In Relevance in Argumentation, author Douglas Walton presents a new method for critically evaluating arguments for relevance. This method enables a critic to judge whether a move can be said to be relevant or irrelevant, and is based on case studies of argumentation in which an argument, or part of an argument, has been criticized as irrelevant. Walton's method is based on a new theory of relevance that incorporates techniques of argumentation theory, logic, and artificial intelligence. The work uses a case-study approach with numerous examples of controversial arguments, strategies of attack in argumentation, and fallacies. Walton reviews ordinary cases of irrelevance in argumentation, and uses them as a basis to advance and develop his new theory of irrelevance and relevance. The volume also presents a clear account of the technical problems in the previous attempts to define relevance, including an analysis of formal systems of relevance logic and an explanation of the Grecian notion of conversational relevance. This volume is intended for graduate and advanced undergraduate courses in those fields using argumentation theory--especially philosophy, linguistics, cognitive science and communication studies, in addition to argumentation. The work also has practical use, as it applies theory directly to familiar examples of argumentation in daily and professional life. With a clear and comprehensive method for determining relevance and irrelevance, it can be convincingly applied to highly significant practical problems about relevance, including those in legal and political argumentation.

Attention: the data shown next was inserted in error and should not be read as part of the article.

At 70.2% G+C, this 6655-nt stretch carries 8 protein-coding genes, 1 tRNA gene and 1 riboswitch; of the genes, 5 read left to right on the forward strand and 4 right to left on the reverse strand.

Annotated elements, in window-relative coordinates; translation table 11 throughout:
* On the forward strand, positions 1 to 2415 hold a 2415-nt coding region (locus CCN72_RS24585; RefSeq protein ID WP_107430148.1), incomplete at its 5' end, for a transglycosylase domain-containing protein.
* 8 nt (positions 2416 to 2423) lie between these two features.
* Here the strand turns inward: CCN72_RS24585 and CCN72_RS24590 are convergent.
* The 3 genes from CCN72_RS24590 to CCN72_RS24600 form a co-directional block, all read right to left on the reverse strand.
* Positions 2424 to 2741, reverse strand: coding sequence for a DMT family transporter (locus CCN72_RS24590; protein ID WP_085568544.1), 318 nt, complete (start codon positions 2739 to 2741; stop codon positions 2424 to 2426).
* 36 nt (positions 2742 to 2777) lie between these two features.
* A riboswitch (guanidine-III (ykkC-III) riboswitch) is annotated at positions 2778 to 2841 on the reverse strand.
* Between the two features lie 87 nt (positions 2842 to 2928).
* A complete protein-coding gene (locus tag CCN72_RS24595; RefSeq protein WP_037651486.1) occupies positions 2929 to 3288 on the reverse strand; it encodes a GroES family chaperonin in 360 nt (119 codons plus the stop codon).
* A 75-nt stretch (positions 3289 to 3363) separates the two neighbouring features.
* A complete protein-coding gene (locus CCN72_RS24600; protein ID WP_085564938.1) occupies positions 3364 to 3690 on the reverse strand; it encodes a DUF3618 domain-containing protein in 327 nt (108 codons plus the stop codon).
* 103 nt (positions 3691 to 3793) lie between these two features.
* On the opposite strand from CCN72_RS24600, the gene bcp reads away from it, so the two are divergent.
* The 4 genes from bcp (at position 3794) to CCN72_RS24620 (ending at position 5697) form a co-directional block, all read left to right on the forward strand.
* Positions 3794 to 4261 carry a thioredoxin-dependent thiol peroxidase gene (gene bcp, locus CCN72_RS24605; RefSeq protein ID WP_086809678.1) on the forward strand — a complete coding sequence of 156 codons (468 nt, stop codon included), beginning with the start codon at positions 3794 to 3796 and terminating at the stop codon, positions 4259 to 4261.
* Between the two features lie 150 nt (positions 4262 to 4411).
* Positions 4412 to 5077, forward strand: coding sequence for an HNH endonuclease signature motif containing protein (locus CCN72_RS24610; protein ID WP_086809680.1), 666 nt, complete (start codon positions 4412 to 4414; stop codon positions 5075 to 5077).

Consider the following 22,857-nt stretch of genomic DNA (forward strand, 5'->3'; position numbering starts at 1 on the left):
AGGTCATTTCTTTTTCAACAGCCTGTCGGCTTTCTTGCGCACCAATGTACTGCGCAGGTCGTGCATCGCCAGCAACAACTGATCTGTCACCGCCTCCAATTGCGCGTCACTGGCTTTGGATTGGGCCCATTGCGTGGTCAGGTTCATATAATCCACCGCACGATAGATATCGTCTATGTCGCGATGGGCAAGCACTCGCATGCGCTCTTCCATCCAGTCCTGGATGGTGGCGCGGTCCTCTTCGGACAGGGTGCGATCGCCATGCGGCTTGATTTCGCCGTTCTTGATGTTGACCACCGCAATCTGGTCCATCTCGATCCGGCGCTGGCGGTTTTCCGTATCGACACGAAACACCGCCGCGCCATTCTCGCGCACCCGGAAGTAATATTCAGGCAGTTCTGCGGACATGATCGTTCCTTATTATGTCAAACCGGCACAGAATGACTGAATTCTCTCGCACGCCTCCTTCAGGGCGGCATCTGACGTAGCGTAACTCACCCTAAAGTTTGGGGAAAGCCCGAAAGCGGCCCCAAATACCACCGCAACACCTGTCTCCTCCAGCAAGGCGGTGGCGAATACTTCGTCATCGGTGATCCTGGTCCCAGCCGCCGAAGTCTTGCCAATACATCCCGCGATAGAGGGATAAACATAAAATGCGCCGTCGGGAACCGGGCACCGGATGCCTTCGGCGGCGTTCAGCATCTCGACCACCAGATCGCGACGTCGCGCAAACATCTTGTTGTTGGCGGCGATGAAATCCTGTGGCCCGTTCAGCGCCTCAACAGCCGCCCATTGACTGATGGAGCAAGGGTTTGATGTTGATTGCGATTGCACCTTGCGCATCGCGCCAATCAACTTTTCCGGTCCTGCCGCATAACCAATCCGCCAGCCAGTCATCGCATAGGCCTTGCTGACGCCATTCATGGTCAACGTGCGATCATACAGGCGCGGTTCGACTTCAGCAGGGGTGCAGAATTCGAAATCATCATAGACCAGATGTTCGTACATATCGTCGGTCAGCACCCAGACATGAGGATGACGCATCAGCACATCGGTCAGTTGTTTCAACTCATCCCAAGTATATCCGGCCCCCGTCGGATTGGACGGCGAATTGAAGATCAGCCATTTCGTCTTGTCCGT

Bridging the gap between applied ethics and ethical theory, Ethical Argumentation draws on recent research in argumentation theory to develop a more realistic model of how ethical justification actually works. Douglas Walton presents a new model of ethical argumentation in which ethical justification is analyzed as a defeasible form of argumentation considered in a balanced dialogue. Walton's new model employs techniques such as: asking the appropriate critical questions, probing accepted values, finding nonexplicit assumptions in an ethical argument, and deconstructing emotive terms and persuasive definitions. This book will be of significant interest to scholars and advanced students in applied ethics and theory.